If you wear glasses or contacts, you know how difficult poor vision makes everyday life. Eventually, you get used to the routine of constantly replacing and maintaining your glasses and contacts, but you don’t have to live that way anymore. Today, there are vision correction procedures that will not only treat your vision but cure it. But how do you know which vision correction procedure is right for you? An ophthalmologist will need to be consulted to make a decision, but this resource can help you get started.
Solutions to Poor Vision
The first step an eye doctor will take in helping you choose a vision correction procedure is to determine the cause of your poor vision. The most common cause of poor vision is an irregularly shaped eyeball or cornea. Some people are born with eyeballs that are elongated and others develop this elongation over time. These irregularities are what cause myopia and hyperopia (nearsightedness and farsightedness), as well as astigmatism — a misshapen cornea. The following are the most common vision correction procedures.
Solution 1: Laser LASIK Surgery
- Pain Level: Low
- Incision: No
- Laser: Yes
LASIK is the most common of these procedures. Before LASIK, a surgeon would make a corneal flap with a mechanical blade to reshape or alter layers of the cornea, restoring vision. Today, the same results can be achieved much more easily using laser technology. LASIK surgery, also referred to as “laser eye surgery,” takes measurements of the eye and then relays that data to an excimer laser, which then reshapes the cornea.
In general, this procedure doesn’t take long and has a relatively low recovery time, which is why it’s so popular. Reported pain levels experienced are usually described as minor irritation that dissipates after a day or two.
Solution 2: Photorefractive Keratectomy (PRK)
Pain Level: Low
Many people make the false assumption that they aren’t a good candidate for LASIK. Though, more people qualify for the procedure than people realize, there are other procedures that can have the same results. Photorefractive Keratectomy (PRK), for example, might be better suited for those who have thin corneas, corneal scars, or a condition called “recurrent corneal erosion.”
Unlike LASIK, PRK uses the laser to reshape the surface of the cornea, rather than the deeper tissue under the cornea. This procedure has similar operation time and recovery time.
Solution 3: Conductive Keratoplasty (CK)
- Pain Level: Very Low
- Incision: No
- Laser: No
Conductive Keratoplasty (CK), uses heat to shrink corneal tissue. This heat is produced by releasing radio waves over the eye. The shrinking of the cornea allows light to properly focus on the retina.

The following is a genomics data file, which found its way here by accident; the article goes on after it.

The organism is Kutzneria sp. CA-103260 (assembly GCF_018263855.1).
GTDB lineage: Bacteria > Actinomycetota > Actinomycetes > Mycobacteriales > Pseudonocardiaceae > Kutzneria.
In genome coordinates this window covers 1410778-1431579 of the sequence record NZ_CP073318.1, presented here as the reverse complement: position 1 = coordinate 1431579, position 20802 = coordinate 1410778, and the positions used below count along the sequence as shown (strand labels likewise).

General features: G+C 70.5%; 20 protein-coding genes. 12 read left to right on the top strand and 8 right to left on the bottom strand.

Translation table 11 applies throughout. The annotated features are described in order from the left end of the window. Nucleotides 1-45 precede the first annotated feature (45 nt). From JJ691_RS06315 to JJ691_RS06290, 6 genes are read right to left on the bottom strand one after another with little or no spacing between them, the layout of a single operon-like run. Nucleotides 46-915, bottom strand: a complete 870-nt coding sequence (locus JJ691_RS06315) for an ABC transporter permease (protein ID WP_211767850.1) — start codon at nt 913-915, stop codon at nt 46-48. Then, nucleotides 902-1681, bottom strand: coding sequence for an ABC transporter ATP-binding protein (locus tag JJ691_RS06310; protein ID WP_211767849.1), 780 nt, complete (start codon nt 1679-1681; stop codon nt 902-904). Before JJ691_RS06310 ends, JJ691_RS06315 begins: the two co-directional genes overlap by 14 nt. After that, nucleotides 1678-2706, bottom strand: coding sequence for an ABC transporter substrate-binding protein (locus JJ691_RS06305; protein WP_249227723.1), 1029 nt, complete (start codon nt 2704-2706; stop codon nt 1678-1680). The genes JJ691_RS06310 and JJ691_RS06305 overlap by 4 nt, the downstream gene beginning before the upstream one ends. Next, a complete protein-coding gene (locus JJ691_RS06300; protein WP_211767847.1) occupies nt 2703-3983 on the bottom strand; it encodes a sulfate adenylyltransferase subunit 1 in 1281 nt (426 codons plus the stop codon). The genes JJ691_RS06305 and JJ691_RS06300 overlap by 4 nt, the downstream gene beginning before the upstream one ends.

This procedure is completely non-invasive and is a popular choice for those who have a fear of lasers or incisions. Though only an ophthalmologist can determine if this procedure is right for you, it is becoming increasingly common.
Solution 4: Implantable Collamer Lens Surgery (ICL)
- Pain Level: Low
- Incision: Yes
- Laser: No
Implantable Collamer Lens (ICL) is another vision correction procedure that involves implementing an IOL (intraocular lens) into the eye. The IOL is meant to work in combination with the natural lens to permanently improve vision.
Unlike LASIK or PRK, ICL surgery does not use a laser but instead relies on a small incision. Although recovery times for the procedures mentioned above are quite short, ICL surgery can have an almost instantaneous effect on eyesight. Through the use of medicated eye drops, most patients only feel a slight pressure on their eye during the procedure and don’t feel pain at all.
Choosing the right vision correction procedure isn’t as easy as choosing what movie to go to, or what to have for dinner. This type of decision should involve careful research and planning. You can do yourself a favor by consulting an experienced professional at Williamson Eye Institute. At Williamson, we can help guide you toward the best procedure with your needs in mind.
At Williamson Eye Institute, we are committed to preserving and protecting our patients’ eye health throughout their lives. To find out more, visit our website or call our office to schedule a personal consultation. You can also find us on Facebook, Twitter, and LinkedIn.